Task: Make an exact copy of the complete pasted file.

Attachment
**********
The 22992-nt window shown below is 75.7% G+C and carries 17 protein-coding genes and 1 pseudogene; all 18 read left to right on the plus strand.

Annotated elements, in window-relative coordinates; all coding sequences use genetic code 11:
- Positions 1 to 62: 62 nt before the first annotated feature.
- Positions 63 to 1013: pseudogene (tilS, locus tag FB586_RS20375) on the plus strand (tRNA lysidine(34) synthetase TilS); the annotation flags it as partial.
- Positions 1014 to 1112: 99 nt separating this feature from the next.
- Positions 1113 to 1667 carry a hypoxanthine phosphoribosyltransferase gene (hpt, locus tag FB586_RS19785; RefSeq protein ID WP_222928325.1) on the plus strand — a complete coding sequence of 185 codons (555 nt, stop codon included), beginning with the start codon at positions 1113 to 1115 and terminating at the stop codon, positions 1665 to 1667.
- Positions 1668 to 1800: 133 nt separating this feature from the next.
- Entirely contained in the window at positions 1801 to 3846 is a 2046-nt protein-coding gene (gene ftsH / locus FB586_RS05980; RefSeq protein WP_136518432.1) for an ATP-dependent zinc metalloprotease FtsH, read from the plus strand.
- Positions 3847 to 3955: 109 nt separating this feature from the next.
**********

The 22992-nt window shown below is 75.7% G+C and carries 17 protein-coding genes and 1 pseudogene; all 18 read left to right on the plus strand.

Annotated elements, in window-relative coordinates; all coding sequences use genetic code 11:
- Positions 1 to 62: 62 nt before the first annotated feature.
- Positions 63 to 1013: pseudogene (tilS, locus tag FB586_RS20375) on the plus strand (tRNA lysidine(34) synthetase TilS); the annotation flags it as partial.
- Positions 1014 to 1112: 99 nt separating this feature from the next.
- Positions 1113 to 1667 carry a hypoxanthine phosphoribosyltransferase gene (hpt, locus tag FB586_RS19785; RefSeq protein ID WP_222928325.1) on the plus strand — a complete coding sequence of 185 codons (555 nt, stop codon included), beginning with the start codon at positions 1113 to 1115 and terminating at the stop codon, positions 1665 to 1667.
- Positions 1668 to 1800: 133 nt separating this feature from the next.
- Entirely contained in the window at positions 1801 to 3846 is a 2046-nt protein-coding gene (gene ftsH / locus FB586_RS05980; RefSeq protein WP_136518432.1) for an ATP-dependent zinc metalloprotease FtsH, read from the plus strand.
- Positions 3847 to 3955: 109 nt separating this feature from the next.